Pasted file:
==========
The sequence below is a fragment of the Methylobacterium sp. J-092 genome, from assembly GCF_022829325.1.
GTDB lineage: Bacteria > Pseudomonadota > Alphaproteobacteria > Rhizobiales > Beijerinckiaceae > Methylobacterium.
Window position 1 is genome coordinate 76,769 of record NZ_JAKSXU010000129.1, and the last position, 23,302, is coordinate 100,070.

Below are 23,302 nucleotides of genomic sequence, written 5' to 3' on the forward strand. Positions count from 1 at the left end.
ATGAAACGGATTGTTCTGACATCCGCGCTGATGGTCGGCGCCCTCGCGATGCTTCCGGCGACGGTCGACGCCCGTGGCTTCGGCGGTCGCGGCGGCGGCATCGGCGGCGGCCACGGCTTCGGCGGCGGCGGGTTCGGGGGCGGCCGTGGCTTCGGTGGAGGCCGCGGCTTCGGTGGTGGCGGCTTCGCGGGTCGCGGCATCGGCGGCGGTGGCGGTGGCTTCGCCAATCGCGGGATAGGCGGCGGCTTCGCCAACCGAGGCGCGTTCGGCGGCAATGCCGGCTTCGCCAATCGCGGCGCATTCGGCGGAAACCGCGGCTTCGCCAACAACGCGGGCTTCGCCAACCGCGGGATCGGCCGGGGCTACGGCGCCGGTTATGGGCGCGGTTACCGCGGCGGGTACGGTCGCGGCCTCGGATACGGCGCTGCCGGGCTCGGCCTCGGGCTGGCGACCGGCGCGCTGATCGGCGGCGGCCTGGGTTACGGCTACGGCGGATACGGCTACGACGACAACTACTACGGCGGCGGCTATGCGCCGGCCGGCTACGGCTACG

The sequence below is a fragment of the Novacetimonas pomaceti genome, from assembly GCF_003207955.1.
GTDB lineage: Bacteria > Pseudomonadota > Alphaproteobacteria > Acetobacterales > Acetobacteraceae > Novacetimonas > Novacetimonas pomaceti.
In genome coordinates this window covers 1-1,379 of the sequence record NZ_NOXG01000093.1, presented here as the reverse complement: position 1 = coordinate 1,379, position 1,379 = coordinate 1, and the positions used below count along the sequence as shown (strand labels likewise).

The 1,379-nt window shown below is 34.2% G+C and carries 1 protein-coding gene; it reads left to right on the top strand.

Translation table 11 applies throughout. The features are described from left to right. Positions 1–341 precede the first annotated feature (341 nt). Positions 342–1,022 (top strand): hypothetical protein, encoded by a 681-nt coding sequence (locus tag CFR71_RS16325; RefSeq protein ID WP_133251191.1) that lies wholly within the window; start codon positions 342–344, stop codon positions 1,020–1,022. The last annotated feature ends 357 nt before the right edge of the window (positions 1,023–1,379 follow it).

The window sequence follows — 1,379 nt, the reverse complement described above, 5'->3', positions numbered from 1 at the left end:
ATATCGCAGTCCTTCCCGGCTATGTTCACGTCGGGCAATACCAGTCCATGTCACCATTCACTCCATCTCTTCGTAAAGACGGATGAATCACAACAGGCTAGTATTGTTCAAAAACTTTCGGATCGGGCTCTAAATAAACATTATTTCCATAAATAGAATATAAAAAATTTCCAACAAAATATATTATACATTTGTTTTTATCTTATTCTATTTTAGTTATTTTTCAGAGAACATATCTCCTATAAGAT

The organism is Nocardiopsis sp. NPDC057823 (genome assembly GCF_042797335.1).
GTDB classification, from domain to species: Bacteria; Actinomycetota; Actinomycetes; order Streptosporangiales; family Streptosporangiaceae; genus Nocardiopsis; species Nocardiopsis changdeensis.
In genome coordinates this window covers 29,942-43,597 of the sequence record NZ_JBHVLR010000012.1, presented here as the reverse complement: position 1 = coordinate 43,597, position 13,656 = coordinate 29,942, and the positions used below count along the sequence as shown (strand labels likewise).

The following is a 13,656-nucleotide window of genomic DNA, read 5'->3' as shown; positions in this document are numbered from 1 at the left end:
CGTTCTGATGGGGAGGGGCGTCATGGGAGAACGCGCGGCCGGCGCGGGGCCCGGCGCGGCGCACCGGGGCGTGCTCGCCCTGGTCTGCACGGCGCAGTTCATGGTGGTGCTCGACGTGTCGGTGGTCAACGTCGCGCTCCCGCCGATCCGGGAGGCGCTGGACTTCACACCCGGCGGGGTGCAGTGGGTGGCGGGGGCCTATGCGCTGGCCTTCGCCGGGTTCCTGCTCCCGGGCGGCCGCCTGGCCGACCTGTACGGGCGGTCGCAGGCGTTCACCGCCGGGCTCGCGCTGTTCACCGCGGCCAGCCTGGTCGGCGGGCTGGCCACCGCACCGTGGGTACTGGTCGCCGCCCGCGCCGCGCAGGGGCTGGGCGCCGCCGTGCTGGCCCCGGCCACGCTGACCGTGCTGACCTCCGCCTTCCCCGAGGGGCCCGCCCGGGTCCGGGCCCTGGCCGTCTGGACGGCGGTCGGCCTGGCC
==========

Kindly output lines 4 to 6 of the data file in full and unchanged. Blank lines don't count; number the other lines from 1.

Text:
Below are 23,302 nucleotides of genomic sequence, written 5' to 3' on the forward strand. Positions count from 1 at the left end.
ATGAAACGGATTGTTCTGACATCCGCGCTGATGGTCGGCGCCCTCGCGATGCTTCCGGCGACGGTCGACGCCCGTGGCTTCGGCGGTCGCGGCGGCGGCATCGGCGGCGGCCACGGCTTCGGCGGCGGCGGGTTCGGGGGCGGCCGTGGCTTCGGTGGAGGCCGCGGCTTCGGTGGTGGCGGCTTCGCGGGTCGCGGCATCGGCGGCGGTGGCGGTGGCTTCGCCAATCGCGGGATAGGCGGCGGCTTCGCCAACCGAGGCGCGTTCGGCGGCAATGCCGGCTTCGCCAATCGCGGCGCATTCGGCGGAAACCGCGGCTTCGCCAACAACGCGGGCTTCGCCAACCGCGGGATCGGCCGGGGCTACGGCGCCGGTTATGGGCGCGGTTACCGCGGCGGGTACGGTCGCGGCCTCGGATACGGCGCTGCCGGGCTCGGCCTCGGGCTGGCGACCGGCGCGCTGATCGGCGGCGGCCTGGGTTACGGCTACGGCGGATACGGCTACGACGACAACTACTACGGCGGCGGCTATGCGCCGGCCGGCTACGGCTACG

The sequence below is a fragment of the Novacetimonas pomaceti genome, from assembly GCF_003207955.1.